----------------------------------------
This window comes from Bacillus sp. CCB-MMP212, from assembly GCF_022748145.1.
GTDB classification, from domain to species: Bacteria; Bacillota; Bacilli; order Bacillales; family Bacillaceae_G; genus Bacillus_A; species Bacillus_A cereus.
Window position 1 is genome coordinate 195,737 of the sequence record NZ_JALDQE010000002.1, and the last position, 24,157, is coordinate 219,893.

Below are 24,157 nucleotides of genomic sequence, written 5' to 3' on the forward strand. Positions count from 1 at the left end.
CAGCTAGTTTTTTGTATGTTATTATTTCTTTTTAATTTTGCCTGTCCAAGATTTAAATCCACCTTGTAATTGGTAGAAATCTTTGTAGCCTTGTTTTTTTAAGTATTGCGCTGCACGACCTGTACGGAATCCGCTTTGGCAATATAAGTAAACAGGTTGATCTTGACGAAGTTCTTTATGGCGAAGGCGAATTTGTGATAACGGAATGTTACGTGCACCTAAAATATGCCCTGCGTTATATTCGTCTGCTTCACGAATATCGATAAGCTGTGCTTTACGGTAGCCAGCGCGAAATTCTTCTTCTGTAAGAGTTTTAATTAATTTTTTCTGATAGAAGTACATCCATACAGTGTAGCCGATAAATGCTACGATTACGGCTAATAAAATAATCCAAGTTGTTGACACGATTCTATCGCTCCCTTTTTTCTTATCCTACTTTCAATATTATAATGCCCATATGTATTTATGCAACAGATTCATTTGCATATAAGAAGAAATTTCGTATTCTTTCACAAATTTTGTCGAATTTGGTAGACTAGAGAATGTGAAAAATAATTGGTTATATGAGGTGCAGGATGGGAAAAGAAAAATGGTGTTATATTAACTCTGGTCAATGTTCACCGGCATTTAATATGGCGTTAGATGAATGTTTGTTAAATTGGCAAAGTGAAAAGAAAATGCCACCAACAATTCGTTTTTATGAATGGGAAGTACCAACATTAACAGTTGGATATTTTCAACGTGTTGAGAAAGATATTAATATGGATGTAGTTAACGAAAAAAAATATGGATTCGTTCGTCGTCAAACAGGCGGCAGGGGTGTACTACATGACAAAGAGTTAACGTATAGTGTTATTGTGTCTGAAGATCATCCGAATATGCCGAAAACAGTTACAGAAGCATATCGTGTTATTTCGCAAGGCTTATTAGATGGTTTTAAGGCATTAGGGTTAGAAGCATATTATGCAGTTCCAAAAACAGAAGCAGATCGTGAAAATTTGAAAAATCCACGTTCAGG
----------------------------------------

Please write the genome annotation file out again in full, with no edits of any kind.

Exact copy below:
This window comes from Bacillus sp. CCB-MMP212, from assembly GCF_022748145.1.
GTDB classification, from domain to species: Bacteria; Bacillota; Bacilli; order Bacillales; family Bacillaceae_G; genus Bacillus_A; species Bacillus_A cereus.
Window position 1 is genome coordinate 195,737 of the sequence record NZ_JALDQE010000002.1, and the last position, 24,157, is coordinate 219,893.

Below are 24,157 nucleotides of genomic sequence, written 5' to 3' on the forward strand. Positions count from 1 at the left end.
CAGCTAGTTTTTTGTATGTTATTATTTCTTTTTAATTTTGCCTGTCCAAGATTTAAATCCACCTTGTAATTGGTAGAAATCTTTGTAGCCTTGTTTTTTTAAGTATTGCGCTGCACGACCTGTACGGAATCCGCTTTGGCAATATAAGTAAACAGGTTGATCTTGACGAAGTTCTTTATGGCGAAGGCGAATTTGTGATAACGGAATGTTACGTGCACCTAAAATATGCCCTGCGTTATATTCGTCTGCTTCACGAATATCGATAAGCTGTGCTTTACGGTAGCCAGCGCGAAATTCTTCTTCTGTAAGAGTTTTAATTAATTTTTTCTGATAGAAGTACATCCATACAGTGTAGCCGATAAATGCTACGATTACGGCTAATAAAATAATCCAAGTTGTTGACACGATTCTATCGCTCCCTTTTTTCTTATCCTACTTTCAATATTATAATGCCCATATGTATTTATGCAACAGATTCATTTGCATATAAGAAGAAATTTCGTATTCTTTCACAAATTTTGTCGAATTTGGTAGACTAGAGAATGTGAAAAATAATTGGTTATATGAGGTGCAGGATGGGAAAAGAAAAATGGTGTTATATTAACTCTGGTCAATGTTCACCGGCATTTAATATGGCGTTAGATGAATGTTTGTTAAATTGGCAAAGTGAAAAGAAAATGCCACCAACAATTCGTTTTTATGAATGGGAAGTACCAACATTAACAGTTGGATATTTTCAACGTGTTGAGAAAGATATTAATATGGATGTAGTTAACGAAAAAAAATATGGATTCGTTCGTCGTCAAACAGGCGGCAGGGGTGTACTACATGACAAAGAGTTAACGTATAGTGTTATTGTGTCTGAAGATCATCCGAATATGCCGAAAACAGTTACAGAAGCATATCGTGTTATTTCGCAAGGCTTATTAGATGGTTTTAAGGCATTAGGGTTAGAAGCATATTATGCAGTTCCAAAAACAGAAGCAGATCGTGAAAATTTGAAAAATCCACGTTCAGG